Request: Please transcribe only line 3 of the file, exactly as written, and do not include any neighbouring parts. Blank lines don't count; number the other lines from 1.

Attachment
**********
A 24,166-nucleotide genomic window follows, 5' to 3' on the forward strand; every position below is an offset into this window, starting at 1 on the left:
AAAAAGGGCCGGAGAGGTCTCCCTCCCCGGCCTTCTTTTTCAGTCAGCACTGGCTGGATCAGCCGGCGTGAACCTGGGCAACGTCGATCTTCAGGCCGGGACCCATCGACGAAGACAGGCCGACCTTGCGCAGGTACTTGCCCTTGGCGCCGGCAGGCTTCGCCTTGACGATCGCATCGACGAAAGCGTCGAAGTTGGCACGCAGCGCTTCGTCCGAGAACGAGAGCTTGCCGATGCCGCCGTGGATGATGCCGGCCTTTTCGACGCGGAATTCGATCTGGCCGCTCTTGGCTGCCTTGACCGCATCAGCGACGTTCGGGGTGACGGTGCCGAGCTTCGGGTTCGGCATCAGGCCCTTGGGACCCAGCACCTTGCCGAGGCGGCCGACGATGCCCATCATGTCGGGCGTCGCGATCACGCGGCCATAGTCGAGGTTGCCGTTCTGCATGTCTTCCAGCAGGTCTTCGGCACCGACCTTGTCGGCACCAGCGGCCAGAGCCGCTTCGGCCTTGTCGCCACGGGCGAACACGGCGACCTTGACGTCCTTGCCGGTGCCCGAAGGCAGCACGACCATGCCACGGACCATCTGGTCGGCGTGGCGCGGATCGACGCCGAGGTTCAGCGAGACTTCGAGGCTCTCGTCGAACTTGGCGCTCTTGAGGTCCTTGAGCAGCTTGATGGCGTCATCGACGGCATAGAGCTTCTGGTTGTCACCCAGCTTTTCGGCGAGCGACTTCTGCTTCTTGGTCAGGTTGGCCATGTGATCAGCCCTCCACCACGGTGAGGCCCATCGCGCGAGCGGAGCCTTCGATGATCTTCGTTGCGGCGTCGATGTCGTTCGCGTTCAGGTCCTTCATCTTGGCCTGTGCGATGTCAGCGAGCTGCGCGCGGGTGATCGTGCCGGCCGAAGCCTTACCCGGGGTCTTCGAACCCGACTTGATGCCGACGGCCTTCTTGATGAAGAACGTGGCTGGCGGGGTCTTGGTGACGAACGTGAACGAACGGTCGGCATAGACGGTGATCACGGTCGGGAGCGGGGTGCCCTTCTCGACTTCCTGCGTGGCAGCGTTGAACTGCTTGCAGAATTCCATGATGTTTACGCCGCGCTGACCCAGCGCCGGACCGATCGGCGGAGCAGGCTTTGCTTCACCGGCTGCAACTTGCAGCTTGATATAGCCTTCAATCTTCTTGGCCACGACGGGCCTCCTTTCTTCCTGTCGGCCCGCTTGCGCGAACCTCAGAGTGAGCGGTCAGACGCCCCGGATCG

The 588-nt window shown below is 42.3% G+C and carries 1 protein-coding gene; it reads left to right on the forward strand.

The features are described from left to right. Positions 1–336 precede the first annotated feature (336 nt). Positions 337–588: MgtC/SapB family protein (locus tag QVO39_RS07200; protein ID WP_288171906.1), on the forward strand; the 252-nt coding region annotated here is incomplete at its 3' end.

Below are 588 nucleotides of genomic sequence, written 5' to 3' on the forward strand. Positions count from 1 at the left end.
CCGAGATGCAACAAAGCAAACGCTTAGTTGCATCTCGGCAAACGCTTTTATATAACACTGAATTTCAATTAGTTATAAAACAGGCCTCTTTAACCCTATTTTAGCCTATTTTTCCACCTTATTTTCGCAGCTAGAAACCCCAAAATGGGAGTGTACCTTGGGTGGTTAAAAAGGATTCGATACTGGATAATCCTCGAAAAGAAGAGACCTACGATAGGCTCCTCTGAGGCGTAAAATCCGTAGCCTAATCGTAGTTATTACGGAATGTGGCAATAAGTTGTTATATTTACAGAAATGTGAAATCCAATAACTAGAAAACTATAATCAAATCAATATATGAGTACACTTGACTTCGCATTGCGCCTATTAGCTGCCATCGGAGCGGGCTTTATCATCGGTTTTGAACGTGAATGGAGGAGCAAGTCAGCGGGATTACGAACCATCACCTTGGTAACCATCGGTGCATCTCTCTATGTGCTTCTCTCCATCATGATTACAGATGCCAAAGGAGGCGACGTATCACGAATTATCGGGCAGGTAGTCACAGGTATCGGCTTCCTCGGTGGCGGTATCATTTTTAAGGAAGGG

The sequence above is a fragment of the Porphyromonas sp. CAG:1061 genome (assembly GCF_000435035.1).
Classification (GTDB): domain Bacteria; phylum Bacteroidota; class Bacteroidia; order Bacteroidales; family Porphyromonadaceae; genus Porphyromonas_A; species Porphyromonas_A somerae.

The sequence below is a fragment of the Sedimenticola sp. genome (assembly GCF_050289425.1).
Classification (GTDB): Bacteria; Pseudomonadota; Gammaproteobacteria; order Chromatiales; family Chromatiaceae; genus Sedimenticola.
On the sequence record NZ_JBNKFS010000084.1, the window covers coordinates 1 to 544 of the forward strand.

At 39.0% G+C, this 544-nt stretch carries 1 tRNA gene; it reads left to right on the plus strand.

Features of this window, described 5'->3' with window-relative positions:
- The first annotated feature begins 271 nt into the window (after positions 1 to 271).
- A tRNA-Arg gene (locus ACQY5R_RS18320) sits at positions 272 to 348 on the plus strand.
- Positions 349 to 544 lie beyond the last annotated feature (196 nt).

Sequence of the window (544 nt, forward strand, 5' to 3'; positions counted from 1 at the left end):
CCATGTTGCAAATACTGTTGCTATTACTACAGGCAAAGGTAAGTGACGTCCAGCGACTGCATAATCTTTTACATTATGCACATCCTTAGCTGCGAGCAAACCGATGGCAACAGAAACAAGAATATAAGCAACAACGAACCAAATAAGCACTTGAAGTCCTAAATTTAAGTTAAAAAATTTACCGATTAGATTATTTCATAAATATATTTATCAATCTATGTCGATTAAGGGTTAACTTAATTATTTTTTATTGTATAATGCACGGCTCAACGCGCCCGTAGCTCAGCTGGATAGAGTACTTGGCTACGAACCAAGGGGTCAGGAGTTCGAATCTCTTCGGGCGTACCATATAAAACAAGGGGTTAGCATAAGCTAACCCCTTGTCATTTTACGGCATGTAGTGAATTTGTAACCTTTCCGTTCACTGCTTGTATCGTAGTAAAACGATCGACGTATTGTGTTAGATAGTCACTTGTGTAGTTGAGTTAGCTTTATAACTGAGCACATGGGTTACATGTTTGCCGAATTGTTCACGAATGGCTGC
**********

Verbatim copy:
The 588-nt window shown below is 42.3% G+C and carries 1 protein-coding gene; it reads left to right on the forward strand.